And The Word Became Muscle; Perspective In Renaissance Florence’s Sculpture

by hermes7 on October 25, 2012

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The Church of Orsanmichele was in the thick of it. It was, and still is, on the main street that leads from Florence’s cathedral to the main plaza. So when Florence’s governors decreed that Orsanmichele’s outside niches be filled with sculptures, everyone would see these art works on a daily basis.

They were destined to become some of the West’s most influential art works. Most were fashioned at the beginning of the 15th century, and they influenced all the great painting and sculpture that came from Florence throughout the Renaissance. A closer look at them not only takes you into key roots of Western civ–it’s a great point of comparison with other cultures. Yeah, the guy in the photo looks heavy and intense, if you look closely, you can fly higher than the dome on Florence’s cathedral.

Florence had conquered Pisa in 1406, and its political leaders wanted to push the Orsanmichele sculptural project to completion within the decade to glorify their city. Each major trade guild was told to finance a carving of its patron saint, which would fill one of the niches.

Different artists took on the projects. Lorenzo Ghiberti was one of the 2 most influential. He crafted the huge bronze statue of St. John the Baptist in the above photo. It’s largely Gothic in style–there’s no hint of a body beneath the drapery folds, and the face and hair are more abstract than individual. But it’s massive and monumental. Its blending of Gothic and ancient Roman styles begins to point to a new world.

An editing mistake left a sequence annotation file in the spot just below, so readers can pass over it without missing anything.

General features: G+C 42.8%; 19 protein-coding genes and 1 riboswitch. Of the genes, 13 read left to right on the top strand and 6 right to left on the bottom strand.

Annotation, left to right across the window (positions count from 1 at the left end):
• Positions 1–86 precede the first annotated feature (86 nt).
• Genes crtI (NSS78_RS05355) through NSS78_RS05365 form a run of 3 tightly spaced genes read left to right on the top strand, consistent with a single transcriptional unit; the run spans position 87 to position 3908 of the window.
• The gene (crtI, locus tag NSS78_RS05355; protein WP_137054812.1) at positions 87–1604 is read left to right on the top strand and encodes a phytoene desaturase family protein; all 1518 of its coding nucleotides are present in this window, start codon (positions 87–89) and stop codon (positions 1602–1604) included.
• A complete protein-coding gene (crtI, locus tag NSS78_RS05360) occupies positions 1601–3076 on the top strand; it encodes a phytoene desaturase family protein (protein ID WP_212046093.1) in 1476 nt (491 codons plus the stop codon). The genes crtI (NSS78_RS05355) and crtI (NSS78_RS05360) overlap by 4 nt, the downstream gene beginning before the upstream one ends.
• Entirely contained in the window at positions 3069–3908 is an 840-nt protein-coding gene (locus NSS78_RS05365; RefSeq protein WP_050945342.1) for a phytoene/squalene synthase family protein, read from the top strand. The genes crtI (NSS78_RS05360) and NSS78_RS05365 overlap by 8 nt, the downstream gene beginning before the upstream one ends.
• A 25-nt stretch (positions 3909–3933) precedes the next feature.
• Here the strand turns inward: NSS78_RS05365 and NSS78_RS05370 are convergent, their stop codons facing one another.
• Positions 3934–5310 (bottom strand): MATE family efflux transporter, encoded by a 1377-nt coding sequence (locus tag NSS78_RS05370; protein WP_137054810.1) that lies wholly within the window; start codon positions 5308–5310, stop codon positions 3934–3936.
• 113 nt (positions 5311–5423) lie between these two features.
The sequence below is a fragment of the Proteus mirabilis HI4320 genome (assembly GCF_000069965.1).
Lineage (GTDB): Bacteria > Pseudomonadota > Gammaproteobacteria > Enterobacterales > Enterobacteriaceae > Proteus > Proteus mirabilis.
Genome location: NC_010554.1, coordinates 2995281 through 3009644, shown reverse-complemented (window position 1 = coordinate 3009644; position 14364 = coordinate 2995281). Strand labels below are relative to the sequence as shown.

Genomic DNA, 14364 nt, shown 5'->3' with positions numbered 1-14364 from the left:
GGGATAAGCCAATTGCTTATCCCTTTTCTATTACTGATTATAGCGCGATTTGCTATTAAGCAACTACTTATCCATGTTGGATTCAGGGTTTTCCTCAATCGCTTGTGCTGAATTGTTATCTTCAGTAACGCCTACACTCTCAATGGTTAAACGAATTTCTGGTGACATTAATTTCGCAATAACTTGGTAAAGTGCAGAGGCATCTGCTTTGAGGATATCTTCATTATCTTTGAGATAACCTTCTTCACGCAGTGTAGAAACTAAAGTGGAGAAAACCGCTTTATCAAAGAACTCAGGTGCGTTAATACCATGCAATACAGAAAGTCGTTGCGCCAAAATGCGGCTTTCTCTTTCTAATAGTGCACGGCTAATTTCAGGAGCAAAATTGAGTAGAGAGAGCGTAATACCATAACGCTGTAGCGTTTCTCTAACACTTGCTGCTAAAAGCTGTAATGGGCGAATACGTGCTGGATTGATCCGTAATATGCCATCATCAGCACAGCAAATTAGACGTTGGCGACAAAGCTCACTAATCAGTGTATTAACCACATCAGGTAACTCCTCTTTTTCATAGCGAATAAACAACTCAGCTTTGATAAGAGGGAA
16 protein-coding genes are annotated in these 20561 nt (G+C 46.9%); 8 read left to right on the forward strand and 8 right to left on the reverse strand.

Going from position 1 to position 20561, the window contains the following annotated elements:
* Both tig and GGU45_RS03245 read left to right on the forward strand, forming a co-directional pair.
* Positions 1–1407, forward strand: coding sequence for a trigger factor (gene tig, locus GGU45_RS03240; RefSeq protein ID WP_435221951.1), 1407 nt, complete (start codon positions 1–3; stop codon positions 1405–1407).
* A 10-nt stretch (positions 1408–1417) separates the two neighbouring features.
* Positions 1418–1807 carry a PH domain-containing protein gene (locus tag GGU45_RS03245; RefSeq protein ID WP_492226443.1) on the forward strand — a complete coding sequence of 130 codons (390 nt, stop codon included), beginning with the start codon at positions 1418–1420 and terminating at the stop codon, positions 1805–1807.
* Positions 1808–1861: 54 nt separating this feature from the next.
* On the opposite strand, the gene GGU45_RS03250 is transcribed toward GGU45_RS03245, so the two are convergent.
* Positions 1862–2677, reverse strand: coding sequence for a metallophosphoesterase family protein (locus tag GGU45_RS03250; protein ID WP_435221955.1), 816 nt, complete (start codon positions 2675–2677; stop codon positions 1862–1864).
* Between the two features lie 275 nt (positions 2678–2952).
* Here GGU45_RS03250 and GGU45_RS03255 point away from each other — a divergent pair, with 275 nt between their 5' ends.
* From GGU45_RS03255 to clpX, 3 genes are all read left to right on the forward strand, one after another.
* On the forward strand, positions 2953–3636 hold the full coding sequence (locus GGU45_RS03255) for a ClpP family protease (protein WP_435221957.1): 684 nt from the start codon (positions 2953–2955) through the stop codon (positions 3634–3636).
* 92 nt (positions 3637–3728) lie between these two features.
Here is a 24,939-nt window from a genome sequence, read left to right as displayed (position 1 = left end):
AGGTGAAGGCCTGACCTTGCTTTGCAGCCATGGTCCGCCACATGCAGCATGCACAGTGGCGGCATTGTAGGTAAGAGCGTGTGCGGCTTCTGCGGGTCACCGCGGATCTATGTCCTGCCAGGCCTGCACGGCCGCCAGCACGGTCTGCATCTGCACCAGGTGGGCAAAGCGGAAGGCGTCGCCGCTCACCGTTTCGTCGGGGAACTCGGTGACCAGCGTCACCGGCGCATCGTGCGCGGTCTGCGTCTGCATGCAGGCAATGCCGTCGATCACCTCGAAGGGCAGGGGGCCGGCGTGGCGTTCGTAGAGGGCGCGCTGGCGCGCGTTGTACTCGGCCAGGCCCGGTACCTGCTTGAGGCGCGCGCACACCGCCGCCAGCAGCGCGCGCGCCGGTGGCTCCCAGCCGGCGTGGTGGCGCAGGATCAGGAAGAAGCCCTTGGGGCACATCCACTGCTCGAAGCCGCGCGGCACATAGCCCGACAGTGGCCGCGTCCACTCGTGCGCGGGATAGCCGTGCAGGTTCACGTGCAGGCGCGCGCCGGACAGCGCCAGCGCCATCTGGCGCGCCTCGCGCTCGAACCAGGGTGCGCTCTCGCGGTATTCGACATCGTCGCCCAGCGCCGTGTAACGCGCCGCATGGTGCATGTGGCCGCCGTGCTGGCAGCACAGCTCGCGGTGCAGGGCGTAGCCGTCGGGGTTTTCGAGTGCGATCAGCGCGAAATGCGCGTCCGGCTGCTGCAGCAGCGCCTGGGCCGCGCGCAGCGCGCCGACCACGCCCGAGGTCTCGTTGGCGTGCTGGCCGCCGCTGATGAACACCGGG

Donatello, the other great sculptor, made St. Mark (above) in marble. His figure looks more real. His face looks more like a real person’s, and his drapery is different over each leg. His right leg is still, and the gown hangs straight down. But the clothing is looser over the other leg, which is more relaxed and flexed. Donatello suggests real flesh and a personality.

Meanwhile, another sculptor, Nanni di Banco, was working on another expression of the body in the material world. The 4 men in the above niche were Christian sculptors in ancient Rome, who refused to carve an image of a pagan god for the emperor Diocletian. They were martyred around 300 CE. Three things stand out about them:

1. They have the dignity and massiveness of Roman emperors and senators

2. They relate to each other as men–nobody’s looking up to his maker, or meditating to find divinity within. The locus of reality is face to face.

3. They comprise a three-dimensional space.

So Florence’s artists and merchants were taking their city from Gothic style, which stresses the general and spiritual, and into the material world. This new world stresses the body, the community of people and three-dimensional space.

Florentine painters, beginning with Masaccio, followed these sculptors and represented the body’s massiveness and its existence in three-dimensional space. This became as important as the emphasis on abstract lines in Western culture. Both meshed throughout the Renaissance. Modern Westerners have assumed that this mixture is the basis of reality. Its cultural origins are infinitely rich, so we’ll examine them more. But in a cool way–by comparing them with another culture, Southeast Asia. Get ready to fly high.

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